Copps Named Acting FCC Chair
President Obama appointed Michael J. Copps as acting chairman of the Federal Communications Commission.
Copps is a Democratic commissioner of the agency who has championed media diversity, rules that would prevent consolidated ownership of newspapers and broadcast stations by the same entity in one town, as well as the blocking of Internet traffic by network carriers.
The appointment is expected to be temporary. Julius Genachowski, Obama's tech adviser, is expected to be named head of the agency.
GM Settles Accounting Probe
General Motors has settled federal regulators' charges related to accounting errors in financial statements the automaker filed in 2002.
The Securities and Exchange Commission announced the settlement with GM, which did not admit or deny wrongdoing but did agree to refrain from future violations of securities laws. GM, which received a $13.4 billion lifeline from the federal government last month, was not fined by the SEC.
The deal resolves an SEC investigation that began in 2004, as part of a wide-ranging examination of pension accounting practices at a number of big companies.
Airlines Admit to Price Fixing
Three foreign airlines pleaded guilty to price fixing on air cargo shipments and agreed to pay a total of $124.7 million in fines, the Department of Justice said. Under the plea agreements, Chilean company LAN Cargo and Aerolinhas Brasileiras, a Brazilian company substantially owned by LAN Cargo, agreed to pay a single criminal fine of $109 million. Israel's El Al Israel Airlines agreed to pay a fine of $15.7 million.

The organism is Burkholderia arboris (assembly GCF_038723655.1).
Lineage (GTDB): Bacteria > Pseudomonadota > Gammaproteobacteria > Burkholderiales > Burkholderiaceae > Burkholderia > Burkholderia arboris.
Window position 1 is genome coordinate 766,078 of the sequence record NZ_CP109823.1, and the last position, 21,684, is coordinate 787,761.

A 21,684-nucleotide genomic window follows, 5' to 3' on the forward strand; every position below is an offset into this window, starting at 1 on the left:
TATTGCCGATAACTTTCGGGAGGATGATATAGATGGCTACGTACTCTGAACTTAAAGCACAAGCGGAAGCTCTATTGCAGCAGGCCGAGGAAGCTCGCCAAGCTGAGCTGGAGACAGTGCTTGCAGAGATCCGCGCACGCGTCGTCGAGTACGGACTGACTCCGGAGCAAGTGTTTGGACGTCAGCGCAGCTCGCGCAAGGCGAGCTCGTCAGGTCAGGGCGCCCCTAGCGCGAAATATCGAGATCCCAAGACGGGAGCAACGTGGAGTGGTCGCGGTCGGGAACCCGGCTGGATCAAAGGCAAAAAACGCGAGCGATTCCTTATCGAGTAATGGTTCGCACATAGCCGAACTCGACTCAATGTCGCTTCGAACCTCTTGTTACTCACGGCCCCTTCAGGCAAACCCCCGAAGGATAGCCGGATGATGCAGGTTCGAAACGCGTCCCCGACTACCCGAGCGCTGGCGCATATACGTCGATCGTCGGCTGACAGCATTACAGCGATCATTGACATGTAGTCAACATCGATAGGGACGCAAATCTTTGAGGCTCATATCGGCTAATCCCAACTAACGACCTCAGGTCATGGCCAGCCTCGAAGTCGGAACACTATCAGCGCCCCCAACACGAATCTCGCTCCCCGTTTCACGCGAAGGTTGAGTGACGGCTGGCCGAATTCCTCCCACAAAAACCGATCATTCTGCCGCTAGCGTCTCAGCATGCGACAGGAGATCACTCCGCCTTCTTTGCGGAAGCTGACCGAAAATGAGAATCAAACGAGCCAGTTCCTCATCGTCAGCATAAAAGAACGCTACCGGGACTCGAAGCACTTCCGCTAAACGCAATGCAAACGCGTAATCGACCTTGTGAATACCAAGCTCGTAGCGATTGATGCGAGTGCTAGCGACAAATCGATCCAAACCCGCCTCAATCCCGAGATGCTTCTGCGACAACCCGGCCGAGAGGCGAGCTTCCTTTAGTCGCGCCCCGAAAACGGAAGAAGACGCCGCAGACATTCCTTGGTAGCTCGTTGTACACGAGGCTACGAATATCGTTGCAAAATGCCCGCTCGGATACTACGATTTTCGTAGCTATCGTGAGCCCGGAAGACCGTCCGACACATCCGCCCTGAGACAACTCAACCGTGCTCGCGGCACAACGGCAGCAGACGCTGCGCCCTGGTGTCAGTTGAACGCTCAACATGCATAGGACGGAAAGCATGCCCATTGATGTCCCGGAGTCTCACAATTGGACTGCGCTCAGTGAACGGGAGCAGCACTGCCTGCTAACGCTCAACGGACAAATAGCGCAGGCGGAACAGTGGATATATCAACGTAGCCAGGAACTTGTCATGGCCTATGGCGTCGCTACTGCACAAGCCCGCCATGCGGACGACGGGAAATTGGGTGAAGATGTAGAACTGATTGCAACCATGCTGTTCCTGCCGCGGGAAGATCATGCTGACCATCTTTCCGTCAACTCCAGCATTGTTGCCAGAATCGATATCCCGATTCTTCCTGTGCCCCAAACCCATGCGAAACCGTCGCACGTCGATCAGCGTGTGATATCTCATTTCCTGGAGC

The airlines are charged with conspiring to eliminate competition by fixing cargo rates charged to customers for international air shipments, including those to and from the United States.
The Justice Department said the price fixing occurred between 2003 and 2006.
Twelve airlines and three executives have pleaded guilty or agreed to plead guilty in the Justice Department's ongoing investigation into price fixing in the air cargo industry. So far more than $1 billion in criminal fines have been imposed and executives have been sentenced to serve a total of 20 months in jail.
M&T Bank said that its fourth-quarter profit jumped 57 percent, to $102.2 million from $64.9 million in the comparable period a year earlier. Net interest income, or the difference between how much it costs a bank to borrow money and how much it receives from lending money to customers, rose 3 percent, to $486.1 million. For the year, M&T's earnings fell 15 percent, to $556 million from $654 million in 2007.
Union Pacific said its fourth-quarter profit jumped 35 percent, to $661 million from $491 million, as it spent less on fuel, improved productivity and increased some shipping prices. The Omaha-based railroad operator said revenue grew 2 percent, to $4.29 billion. For the full year, profit rose 26 percent, to $2.34 billion. Revenue rose 10 percent, to $18 billion.
UnitedHealth Group's fourth-quarter earnings fell 40 percent, to $726 million from $1.22 billion, but this year's result includes a $350 million charge to resolve a class-action suit over out-of-network medical services. Revenue rose 9 percent, to $20.45 billion. For the full year, UnitedHealth's profit fell 36 percent, to $2.98 billion from $4.65 billion in 2007. Revenue rose 8 percent, to $81.19 billion.
Compiled from reports by Washington Post staff writers, the Associated Press and Bloomberg News.